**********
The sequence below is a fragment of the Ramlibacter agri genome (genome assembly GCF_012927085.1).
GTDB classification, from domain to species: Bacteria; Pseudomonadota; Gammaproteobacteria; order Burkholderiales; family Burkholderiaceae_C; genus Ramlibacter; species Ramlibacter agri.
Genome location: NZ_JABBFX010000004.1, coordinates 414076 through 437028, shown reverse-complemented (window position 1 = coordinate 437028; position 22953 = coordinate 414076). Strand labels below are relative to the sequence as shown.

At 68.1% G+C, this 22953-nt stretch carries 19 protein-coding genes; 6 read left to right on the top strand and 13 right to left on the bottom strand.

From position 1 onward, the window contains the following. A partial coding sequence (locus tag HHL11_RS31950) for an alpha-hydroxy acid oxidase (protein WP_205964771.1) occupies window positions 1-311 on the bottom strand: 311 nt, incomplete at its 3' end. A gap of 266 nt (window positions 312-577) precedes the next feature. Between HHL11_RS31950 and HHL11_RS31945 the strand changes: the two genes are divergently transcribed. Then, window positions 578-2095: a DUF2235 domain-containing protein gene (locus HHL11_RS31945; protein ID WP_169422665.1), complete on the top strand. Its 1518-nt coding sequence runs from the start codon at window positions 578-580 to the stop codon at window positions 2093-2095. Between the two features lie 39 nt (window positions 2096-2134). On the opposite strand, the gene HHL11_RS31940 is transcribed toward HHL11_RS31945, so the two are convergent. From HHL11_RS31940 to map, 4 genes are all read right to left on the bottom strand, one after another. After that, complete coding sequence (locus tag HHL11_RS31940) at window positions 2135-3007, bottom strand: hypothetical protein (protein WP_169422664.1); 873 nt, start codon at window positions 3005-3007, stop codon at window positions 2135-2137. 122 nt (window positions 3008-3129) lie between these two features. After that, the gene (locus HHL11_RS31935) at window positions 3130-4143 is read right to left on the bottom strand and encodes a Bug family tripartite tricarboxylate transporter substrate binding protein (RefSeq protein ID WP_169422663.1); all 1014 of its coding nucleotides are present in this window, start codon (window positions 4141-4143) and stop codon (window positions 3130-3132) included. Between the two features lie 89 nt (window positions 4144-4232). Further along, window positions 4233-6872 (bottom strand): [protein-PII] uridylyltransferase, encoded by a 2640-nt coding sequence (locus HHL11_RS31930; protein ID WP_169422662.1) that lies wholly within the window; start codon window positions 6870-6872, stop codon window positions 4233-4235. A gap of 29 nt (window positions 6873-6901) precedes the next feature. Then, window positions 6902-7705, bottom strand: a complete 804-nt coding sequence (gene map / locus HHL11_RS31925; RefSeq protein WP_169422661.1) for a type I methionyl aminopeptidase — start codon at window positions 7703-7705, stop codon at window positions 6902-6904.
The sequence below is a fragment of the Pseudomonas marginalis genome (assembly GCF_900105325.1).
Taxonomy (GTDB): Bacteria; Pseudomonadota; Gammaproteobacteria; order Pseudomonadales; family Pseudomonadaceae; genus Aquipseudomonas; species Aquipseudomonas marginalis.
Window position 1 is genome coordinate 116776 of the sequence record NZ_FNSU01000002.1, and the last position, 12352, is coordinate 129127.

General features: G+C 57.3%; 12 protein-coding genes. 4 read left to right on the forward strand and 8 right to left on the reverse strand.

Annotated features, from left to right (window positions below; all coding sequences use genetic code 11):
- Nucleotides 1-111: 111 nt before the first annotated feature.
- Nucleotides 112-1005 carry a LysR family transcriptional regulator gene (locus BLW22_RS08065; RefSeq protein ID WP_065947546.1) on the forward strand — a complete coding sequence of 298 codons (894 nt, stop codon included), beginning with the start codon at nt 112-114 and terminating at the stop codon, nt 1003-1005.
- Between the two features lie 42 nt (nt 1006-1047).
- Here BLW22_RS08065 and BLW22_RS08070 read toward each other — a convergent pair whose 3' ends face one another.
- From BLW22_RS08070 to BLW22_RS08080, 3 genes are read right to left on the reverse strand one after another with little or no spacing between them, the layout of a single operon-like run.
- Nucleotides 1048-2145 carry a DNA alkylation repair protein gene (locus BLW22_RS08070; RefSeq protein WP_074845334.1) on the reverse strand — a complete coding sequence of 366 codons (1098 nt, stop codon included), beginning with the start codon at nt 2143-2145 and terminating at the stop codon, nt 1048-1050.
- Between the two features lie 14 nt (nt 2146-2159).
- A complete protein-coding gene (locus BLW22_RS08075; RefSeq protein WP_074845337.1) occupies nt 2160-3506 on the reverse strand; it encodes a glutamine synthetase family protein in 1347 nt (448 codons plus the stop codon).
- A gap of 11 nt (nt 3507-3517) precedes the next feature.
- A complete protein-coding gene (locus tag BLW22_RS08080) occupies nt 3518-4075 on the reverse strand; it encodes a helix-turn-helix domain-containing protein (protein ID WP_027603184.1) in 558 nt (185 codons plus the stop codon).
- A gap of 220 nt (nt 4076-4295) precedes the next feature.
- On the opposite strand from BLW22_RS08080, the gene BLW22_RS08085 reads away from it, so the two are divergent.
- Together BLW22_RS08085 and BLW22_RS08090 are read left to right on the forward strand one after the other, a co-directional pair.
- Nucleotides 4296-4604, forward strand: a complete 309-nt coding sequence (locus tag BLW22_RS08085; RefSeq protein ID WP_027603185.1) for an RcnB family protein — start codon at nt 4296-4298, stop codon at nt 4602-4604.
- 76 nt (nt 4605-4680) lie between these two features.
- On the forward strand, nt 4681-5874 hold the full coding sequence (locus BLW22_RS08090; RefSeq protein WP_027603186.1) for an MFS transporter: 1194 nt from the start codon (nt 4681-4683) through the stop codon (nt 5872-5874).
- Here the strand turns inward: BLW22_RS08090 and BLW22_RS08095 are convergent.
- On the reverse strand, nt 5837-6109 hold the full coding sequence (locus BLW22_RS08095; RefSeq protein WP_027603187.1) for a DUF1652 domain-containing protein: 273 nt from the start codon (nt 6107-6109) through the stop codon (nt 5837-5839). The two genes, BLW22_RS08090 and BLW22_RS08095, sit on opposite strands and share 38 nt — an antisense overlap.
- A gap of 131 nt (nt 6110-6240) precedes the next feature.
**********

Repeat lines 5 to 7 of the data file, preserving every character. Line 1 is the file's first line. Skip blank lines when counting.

From position 1 onward, the window contains the following. A partial coding sequence (locus tag HHL11_RS31950) for an alpha-hydroxy acid oxidase (protein WP_205964771.1) occupies window positions 1-311 on the bottom strand: 311 nt, incomplete at its 3' end. A gap of 266 nt (window positions 312-577) precedes the next feature. Between HHL11_RS31950 and HHL11_RS31945 the strand changes: the two genes are divergently transcribed. Then, window positions 578-2095: a DUF2235 domain-containing protein gene (locus HHL11_RS31945; protein ID WP_169422665.1), complete on the top strand. Its 1518-nt coding sequence runs from the start codon at window positions 578-580 to the stop codon at window positions 2093-2095. Between the two features lie 39 nt (window positions 2096-2134). On the opposite strand, the gene HHL11_RS31940 is transcribed toward HHL11_RS31945, so the two are convergent. From HHL11_RS31940 to map, 4 genes are all read right to left on the bottom strand, one after another. After that, complete coding sequence (locus tag HHL11_RS31940) at window positions 2135-3007, bottom strand: hypothetical protein (protein WP_169422664.1); 873 nt, start codon at window positions 3005-3007, stop codon at window positions 2135-2137. 122 nt (window positions 3008-3129) lie between these two features. After that, the gene (locus HHL11_RS31935) at window positions 3130-4143 is read right to left on the bottom strand and encodes a Bug family tripartite tricarboxylate transporter substrate binding protein (RefSeq protein ID WP_169422663.1); all 1014 of its coding nucleotides are present in this window, start codon (window positions 4141-4143) and stop codon (window positions 3130-3132) included. Between the two features lie 89 nt (window positions 4144-4232). Further along, window positions 4233-6872 (bottom strand): [protein-PII] uridylyltransferase, encoded by a 2640-nt coding sequence (locus HHL11_RS31930; protein ID WP_169422662.1) that lies wholly within the window; start codon window positions 6870-6872, stop codon window positions 4233-4235. A gap of 29 nt (window positions 6873-6901) precedes the next feature. Then, window positions 6902-7705, bottom strand: a complete 804-nt coding sequence (gene map / locus HHL11_RS31925; RefSeq protein WP_169422661.1) for a type I methionyl aminopeptidase — start codon at window positions 7703-7705, stop codon at window positions 6902-6904.
The sequence below is a fragment of the Pseudomonas marginalis genome (assembly GCF_900105325.1).
Taxonomy (GTDB): Bacteria; Pseudomonadota; Gammaproteobacteria; order Pseudomonadales; family Pseudomonadaceae; genus Aquipseudomonas; species Aquipseudomonas marginalis.